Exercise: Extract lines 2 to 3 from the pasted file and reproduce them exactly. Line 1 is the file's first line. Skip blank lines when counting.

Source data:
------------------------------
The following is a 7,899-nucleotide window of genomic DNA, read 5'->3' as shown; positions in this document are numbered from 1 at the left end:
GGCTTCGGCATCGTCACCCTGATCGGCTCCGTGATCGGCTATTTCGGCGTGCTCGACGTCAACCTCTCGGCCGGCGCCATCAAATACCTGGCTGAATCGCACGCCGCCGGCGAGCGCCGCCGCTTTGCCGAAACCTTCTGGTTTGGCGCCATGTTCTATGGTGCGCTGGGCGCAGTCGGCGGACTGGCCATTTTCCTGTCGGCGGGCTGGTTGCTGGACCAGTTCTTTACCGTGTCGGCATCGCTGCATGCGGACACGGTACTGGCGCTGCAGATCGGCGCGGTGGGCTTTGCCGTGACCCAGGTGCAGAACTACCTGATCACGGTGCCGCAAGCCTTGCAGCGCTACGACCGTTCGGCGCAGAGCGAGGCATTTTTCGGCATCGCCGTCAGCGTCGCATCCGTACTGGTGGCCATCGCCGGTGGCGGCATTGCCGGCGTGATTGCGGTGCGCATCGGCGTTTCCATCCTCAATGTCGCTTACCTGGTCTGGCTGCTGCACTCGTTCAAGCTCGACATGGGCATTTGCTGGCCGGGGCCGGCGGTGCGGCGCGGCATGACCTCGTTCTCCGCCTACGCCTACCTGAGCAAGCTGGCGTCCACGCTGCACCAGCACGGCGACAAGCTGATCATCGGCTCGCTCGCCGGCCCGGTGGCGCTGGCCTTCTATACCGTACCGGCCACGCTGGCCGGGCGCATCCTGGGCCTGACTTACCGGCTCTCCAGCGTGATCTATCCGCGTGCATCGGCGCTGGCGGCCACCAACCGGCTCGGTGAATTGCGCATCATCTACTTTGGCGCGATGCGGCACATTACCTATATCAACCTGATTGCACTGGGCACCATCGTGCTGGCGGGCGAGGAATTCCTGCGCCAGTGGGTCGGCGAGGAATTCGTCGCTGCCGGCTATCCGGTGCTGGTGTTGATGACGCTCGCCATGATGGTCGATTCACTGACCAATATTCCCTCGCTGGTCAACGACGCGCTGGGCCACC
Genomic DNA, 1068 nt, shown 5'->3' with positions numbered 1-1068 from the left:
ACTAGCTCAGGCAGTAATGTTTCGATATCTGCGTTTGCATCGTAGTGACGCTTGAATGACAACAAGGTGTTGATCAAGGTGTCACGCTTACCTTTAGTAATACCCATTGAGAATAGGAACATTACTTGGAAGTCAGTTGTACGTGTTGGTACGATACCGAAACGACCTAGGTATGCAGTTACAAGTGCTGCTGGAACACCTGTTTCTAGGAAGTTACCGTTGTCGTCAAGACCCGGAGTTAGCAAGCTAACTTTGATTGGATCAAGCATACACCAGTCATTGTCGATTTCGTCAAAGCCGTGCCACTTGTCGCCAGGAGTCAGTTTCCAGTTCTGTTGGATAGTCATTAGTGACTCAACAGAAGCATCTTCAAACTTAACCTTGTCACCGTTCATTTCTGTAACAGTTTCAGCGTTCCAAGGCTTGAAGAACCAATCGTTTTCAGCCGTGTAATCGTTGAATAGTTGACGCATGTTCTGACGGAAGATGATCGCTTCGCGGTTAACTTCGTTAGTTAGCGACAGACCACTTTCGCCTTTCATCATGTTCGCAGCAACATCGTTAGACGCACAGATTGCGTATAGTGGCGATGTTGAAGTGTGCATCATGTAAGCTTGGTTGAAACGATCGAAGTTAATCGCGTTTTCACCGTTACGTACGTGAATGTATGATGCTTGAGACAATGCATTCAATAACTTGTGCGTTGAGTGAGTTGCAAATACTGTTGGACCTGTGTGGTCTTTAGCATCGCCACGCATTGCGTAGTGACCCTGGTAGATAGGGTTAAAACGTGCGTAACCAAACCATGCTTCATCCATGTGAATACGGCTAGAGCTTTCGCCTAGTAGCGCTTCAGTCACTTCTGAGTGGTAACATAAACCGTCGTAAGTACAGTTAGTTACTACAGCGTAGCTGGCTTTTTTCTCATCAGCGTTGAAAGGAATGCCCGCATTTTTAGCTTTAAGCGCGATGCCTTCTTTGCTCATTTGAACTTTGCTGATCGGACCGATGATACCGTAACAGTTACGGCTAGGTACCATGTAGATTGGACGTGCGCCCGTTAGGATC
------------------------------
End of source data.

GGCTTCGGCATCGTCACCCTGATCGGCTCCGTGATCGGCTATTTCGGCGTGCTCGACGTCAACCTCTCGGCCGGCGCCATCAAATACCTGGCTGAATCGCACGCCGCCGGCGAGCGCCGCCGCTTTGCCGAAACCTTCTGGTTTGGCGCCATGTTCTATGGTGCGCTGGGCGCAGTCGGCGGACTGGCCATTTTCCTGTCGGCGGGCTGGTTGCTGGACCAGTTCTTTACCGTGTCGGCATCGCTGCATGCGGACACGGTACTGGCGCTGCAGATCGGCGCGGTGGGCTTTGCCGTGACCCAGGTGCAGAACTACCTGATCACGGTGCCGCAAGCCTTGCAGCGCTACGACCGTTCGGCGCAGAGCGAGGCATTTTTCGGCATCGCCGTCAGCGTCGCATCCGTACTGGTGGCCATCGCCGGTGGCGGCATTGCCGGCGTGATTGCGGTGCGCATCGGCGTTTCCATCCTCAATGTCGCTTACCTGGTCTGGCTGCTGCACTCGTTCAAGCTCGACATGGGCATTTGCTGGCCGGGGCCGGCGGTGCGGCGCGGCATGACCTCGTTCTCCGCCTACGCCTACCTGAGCAAGCTGGCGTCCACGCTGCACCAGCACGGCGACAAGCTGATCATCGGCTCGCTCGCCGGCCCGGTGGCGCTGGCCTTCTATACCGTACCGGCCACGCTGGCCGGGCGCATCCTGGGCCTGACTTACCGGCTCTCCAGCGTGATCTATCCGCGTGCATCGGCGCTGGCGGCCACCAACCGGCTCGGTGAATTGCGCATCATCTACTTTGGCGCGATGCGGCACATTACCTATATCAACCTGATTGCACTGGGCACCATCGTGCTGGCGGGCGAGGAATTCCTGCGCCAGTGGGTCGGCGAGGAATTCGTCGCTGCCGGCTATCCGGTGCTGGTGTTGATGACGCTCGCCATGATGGTCGATTCACTGACCAATATTCCCTCGCTGGTCAACGACGCGCTGGGCCACC
Genomic DNA, 1068 nt, shown 5'->3' with positions numbered 1-1068 from the left: